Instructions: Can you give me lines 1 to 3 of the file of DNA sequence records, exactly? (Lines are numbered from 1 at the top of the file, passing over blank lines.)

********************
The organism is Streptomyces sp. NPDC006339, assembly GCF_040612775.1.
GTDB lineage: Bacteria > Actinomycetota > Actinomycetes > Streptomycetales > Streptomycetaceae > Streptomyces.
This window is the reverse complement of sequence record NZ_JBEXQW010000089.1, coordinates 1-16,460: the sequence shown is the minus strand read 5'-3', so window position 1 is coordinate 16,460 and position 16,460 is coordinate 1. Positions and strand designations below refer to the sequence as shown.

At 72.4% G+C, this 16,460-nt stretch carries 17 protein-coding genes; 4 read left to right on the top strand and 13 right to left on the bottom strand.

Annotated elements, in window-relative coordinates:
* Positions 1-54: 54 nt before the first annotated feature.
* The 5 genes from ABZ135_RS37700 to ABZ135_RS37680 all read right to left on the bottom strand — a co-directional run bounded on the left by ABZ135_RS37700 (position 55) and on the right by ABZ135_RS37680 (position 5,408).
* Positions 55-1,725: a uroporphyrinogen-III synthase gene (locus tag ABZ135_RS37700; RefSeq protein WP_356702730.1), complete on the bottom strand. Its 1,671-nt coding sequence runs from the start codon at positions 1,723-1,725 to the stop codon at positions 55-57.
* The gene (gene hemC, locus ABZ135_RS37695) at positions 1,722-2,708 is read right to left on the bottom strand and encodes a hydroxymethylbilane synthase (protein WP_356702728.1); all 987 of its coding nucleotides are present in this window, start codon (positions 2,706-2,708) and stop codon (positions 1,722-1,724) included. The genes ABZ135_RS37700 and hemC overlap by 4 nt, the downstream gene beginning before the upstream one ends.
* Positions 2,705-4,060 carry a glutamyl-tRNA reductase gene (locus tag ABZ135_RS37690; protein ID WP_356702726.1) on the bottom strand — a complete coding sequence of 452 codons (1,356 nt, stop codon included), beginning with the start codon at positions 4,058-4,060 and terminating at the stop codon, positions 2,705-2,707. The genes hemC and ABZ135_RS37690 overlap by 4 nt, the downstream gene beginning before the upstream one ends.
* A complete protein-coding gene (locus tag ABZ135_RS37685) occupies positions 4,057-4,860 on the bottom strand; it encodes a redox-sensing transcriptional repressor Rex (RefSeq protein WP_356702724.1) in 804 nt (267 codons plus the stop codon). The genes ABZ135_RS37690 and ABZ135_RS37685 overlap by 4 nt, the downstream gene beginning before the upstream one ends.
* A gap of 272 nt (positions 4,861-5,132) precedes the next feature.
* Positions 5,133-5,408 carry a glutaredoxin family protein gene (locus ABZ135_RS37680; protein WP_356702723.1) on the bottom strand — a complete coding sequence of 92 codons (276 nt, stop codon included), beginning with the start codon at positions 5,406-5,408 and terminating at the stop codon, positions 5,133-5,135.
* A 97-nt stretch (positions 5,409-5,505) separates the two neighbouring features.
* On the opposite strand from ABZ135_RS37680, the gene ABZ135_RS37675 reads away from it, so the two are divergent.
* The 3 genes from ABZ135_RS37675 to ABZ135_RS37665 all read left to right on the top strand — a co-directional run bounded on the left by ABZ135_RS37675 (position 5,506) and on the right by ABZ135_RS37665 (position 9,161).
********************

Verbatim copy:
The organism is Streptomyces sp. NPDC006339, assembly GCF_040612775.1.
GTDB lineage: Bacteria > Actinomycetota > Actinomycetes > Streptomycetales > Streptomycetaceae > Streptomyces.
This window is the reverse complement of sequence record NZ_JBEXQW010000089.1, coordinates 1-16,460: the sequence shown is the minus strand read 5'-3', so window position 1 is coordinate 16,460 and position 16,460 is coordinate 1. Positions and strand designations below refer to the sequence as shown.